Brands should have something worthwhile to say or do before deciding to join an issue-based conversation. Without a holistic understanding and a conscientious approach, brands that jump on the bandwagon for publicity’s sake may end up diluting their brand ethos and getting called out by their audience — one deeply jaded by bandwagoning and quick to punish inauthenticity.
Brands often concentrate their PR efforts on attracting or engaging the public. However, the truth is that good PR begins at home. The last two years have shown us that there is nothing more business-critical than the employee. In the aftermath of the Great Resignation, workplace culture is coming under increased scrutiny and influencing public brand perception.
People understand, for example, that layoffs have been an unfortunate side effect of the pandemic for many companies. However, brands that take a flippant approach to the exercise will still face reputational repercussions.
True memorability is increasingly being defined by movements over moments. People want to know where brands fit into issues that they care about or that matter to them and what they’re doing to advance these agendas.
In December 2021, Better.com’s CEO, Vishal Garg, fired over 900 employees over a Zoom call. He then told the remaining staff that the dismissed employees’ unproductivity was tantamount to theft. After widespread backlash from employees, as well as several high-profile resignations, both he and Better.com’s board issued apologies and a third-party firm was hired for a leadership and culture assessment. He also took an immediate leave of absence.
Contrast that to how Airbnb’s own mass retrenchment exercise, where 1,900 out of 7,500 employees were let go. CEO Brian Chesky personally sent a heartfelt company-wide note, acknowledging the impact and detailing the background, thought process, severance and steps forward. Retrenched employees received 14 weeks of base pay and another week for every year at the company, as well as company shares, months of health insurance coverage, Apple laptops and job support services.
With the increasing prevalence of remote work and dispersed workforces, it is more important than ever for companies to get internal communications right. Not only is this an opportunity for PR agencies to develop employee communications into a fully-fledged business offering, but this partnership could very well solidify PR’s claim to a seat in the C-suite.
More than ever, this proves that communications is not just a supportive business function — it is an essential business strategy.
PR isn’t about putting your best face forward at all costs. It is about creating meaningful connections through authentic, timely messaging and actions that are sustained long-term over multiple encounters.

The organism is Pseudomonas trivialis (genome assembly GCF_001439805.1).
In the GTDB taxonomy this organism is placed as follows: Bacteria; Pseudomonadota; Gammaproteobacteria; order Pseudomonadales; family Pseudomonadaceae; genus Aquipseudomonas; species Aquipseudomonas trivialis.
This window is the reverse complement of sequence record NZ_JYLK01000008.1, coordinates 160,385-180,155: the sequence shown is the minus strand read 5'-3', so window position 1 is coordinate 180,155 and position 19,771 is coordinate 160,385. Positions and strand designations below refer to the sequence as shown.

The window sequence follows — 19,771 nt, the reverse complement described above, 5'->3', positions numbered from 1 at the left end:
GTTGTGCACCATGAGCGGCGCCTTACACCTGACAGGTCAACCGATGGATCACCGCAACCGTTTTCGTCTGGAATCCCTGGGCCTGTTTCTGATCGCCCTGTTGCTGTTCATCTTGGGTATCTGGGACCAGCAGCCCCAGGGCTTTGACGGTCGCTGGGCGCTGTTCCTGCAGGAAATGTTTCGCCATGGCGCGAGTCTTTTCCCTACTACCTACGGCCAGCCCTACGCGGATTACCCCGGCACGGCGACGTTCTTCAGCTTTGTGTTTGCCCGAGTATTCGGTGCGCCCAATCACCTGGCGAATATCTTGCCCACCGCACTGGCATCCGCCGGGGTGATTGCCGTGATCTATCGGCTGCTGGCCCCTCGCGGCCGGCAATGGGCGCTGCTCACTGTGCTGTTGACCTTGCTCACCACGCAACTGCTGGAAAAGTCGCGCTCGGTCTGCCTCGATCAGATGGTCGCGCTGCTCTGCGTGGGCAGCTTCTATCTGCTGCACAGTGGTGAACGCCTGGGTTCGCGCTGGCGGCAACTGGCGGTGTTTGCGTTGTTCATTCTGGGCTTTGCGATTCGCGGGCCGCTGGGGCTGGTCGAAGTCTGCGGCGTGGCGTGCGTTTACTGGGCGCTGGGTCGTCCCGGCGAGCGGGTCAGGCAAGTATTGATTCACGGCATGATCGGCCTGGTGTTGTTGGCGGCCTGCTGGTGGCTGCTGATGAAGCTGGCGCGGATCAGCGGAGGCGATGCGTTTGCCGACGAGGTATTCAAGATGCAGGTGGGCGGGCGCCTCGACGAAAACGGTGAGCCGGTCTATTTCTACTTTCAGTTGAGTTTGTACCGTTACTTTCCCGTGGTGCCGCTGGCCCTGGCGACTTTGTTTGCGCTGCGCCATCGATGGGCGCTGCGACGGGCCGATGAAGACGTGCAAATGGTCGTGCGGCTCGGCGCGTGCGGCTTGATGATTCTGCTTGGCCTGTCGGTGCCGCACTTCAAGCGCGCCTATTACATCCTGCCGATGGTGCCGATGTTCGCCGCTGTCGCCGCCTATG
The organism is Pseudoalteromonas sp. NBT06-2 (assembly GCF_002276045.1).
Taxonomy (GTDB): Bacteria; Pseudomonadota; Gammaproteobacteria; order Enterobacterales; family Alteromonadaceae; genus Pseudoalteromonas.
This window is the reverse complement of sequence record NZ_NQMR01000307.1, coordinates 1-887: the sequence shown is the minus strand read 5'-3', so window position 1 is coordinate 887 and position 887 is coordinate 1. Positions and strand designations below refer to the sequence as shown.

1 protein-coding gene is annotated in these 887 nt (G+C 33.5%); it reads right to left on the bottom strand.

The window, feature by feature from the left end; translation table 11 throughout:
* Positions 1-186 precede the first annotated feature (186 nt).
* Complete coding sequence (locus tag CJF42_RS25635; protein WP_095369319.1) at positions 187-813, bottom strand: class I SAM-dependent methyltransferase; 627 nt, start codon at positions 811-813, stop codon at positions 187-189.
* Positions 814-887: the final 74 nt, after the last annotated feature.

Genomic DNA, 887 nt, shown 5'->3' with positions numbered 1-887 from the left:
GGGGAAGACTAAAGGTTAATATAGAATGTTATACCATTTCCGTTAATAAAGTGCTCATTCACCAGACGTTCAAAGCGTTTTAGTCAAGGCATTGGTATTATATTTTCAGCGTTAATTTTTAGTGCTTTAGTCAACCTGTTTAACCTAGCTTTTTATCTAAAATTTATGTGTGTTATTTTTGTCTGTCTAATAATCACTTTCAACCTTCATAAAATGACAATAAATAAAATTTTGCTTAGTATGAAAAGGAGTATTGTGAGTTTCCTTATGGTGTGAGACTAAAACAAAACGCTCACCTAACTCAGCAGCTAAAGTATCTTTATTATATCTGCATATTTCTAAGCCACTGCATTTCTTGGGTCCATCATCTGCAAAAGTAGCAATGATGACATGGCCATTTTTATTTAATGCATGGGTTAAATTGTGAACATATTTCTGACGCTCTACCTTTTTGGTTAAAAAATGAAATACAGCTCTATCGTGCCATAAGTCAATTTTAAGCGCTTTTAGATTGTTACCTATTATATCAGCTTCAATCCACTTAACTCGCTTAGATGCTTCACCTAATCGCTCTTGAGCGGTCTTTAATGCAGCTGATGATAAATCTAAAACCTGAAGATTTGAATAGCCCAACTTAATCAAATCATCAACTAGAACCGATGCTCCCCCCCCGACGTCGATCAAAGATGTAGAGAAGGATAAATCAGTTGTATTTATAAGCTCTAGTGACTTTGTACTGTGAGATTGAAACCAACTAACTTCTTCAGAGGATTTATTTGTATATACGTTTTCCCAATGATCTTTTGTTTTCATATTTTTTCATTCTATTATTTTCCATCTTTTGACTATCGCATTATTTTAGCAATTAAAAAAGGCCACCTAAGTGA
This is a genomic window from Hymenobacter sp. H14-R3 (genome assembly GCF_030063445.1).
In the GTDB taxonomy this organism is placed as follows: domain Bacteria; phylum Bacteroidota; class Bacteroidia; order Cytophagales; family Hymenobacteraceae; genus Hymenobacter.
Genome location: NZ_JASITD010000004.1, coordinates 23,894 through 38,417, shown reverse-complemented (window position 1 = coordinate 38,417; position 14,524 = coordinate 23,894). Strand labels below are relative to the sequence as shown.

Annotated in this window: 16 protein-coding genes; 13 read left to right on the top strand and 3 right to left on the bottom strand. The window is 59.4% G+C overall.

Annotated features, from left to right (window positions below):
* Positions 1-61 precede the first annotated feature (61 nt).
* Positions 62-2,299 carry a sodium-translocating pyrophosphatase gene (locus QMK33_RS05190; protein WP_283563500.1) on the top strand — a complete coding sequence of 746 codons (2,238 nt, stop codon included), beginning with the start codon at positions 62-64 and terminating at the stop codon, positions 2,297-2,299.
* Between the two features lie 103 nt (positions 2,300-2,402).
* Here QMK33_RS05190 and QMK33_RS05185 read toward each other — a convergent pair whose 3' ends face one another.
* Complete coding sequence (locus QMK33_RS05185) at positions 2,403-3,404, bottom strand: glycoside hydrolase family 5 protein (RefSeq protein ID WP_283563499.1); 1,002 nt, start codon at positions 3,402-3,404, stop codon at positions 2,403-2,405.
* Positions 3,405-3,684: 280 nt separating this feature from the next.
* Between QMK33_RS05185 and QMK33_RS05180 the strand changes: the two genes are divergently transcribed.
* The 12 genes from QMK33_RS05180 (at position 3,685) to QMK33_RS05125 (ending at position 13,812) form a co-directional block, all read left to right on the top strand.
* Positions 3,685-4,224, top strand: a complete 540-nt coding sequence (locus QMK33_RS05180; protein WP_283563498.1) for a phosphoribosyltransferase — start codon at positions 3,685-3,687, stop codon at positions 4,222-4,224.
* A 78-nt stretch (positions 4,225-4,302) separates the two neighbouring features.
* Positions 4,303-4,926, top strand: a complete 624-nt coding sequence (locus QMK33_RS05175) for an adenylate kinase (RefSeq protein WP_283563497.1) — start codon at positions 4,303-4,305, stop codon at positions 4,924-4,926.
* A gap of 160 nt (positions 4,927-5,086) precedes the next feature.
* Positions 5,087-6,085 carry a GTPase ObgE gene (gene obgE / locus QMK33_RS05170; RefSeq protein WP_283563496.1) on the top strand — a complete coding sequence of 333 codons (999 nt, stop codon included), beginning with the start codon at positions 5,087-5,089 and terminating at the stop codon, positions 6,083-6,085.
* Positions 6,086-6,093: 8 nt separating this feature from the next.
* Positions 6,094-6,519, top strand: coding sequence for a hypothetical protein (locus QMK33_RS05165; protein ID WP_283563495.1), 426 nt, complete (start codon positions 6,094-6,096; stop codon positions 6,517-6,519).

You need to prove — repeatedly — that you’ll walk the talk: stand up and act on the things you say you will, and champion the beliefs you profess to support. That is how credibility is built.
But how can authenticity shine in a world teeming with misinformation and disinformation? The massive amounts of information and the prevalence of a lack of media literacy among consumers often make fact indistinguishable from fiction.
Social media companies have proven themselves unwilling and incapable of effective self-regulation, and government regulation is also not ideal due to the latent potential for suppression of dissent.
Without a holistic understanding and a conscientious approach, brands that jump on the bandwagon for publicity’s sake may end up diluting their brand ethos and getting called out by their audience.
Given that our industry revolves around building connections through authenticity, it seems natural to say that we can and should help tackle this.
The first step is to be part of the solution, not the problem. As communication counsels, we must take a stand. We can reject requests by clients to spread untrue, misleading or biased messages. It is our responsibility to educate them on the dangers of inauthenticity and intolerance, as well as hold them accountable if they persist.
We can also invest in leveraging data and analytics, as well as other tools that can help counter the spread of disinformation. We can run campaigns that teach the public at large how to identify and protect themselves against misinformation, and we can work with third parties to amplify that message further.
The common thread that ties these trends together is authenticity. At the end of the day, forget the buzzwords and the bandwagons. PR should never be done for the sake of PR — that is no longer acceptable.
People want brands to stand for something larger than themselves, and to do business in a way that contributes to a better society. As long as brands accept and embrace this responsibility with sincerity, positive PR efforts, initiatives and outcomes will come naturally.